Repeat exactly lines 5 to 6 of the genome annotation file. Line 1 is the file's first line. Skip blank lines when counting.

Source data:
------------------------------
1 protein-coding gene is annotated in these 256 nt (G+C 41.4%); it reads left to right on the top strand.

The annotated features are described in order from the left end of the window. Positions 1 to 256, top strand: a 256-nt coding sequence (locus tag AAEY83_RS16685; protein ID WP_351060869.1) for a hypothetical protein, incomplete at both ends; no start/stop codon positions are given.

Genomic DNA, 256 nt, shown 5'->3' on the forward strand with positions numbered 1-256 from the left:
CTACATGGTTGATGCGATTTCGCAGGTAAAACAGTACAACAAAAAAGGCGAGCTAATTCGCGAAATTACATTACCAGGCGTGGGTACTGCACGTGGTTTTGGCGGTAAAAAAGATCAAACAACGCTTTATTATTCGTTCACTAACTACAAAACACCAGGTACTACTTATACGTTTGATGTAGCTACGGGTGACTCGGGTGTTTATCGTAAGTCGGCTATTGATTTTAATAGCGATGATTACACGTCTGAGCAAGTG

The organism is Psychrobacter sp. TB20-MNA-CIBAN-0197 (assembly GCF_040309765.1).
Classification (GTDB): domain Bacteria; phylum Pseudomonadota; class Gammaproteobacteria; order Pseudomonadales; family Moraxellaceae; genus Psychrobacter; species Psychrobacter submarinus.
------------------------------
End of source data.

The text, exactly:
The organism is Psychrobacter sp. TB20-MNA-CIBAN-0197 (assembly GCF_040309765.1).
Classification (GTDB): domain Bacteria; phylum Pseudomonadota; class Gammaproteobacteria; order Pseudomonadales; family Moraxellaceae; genus Psychrobacter; species Psychrobacter submarinus.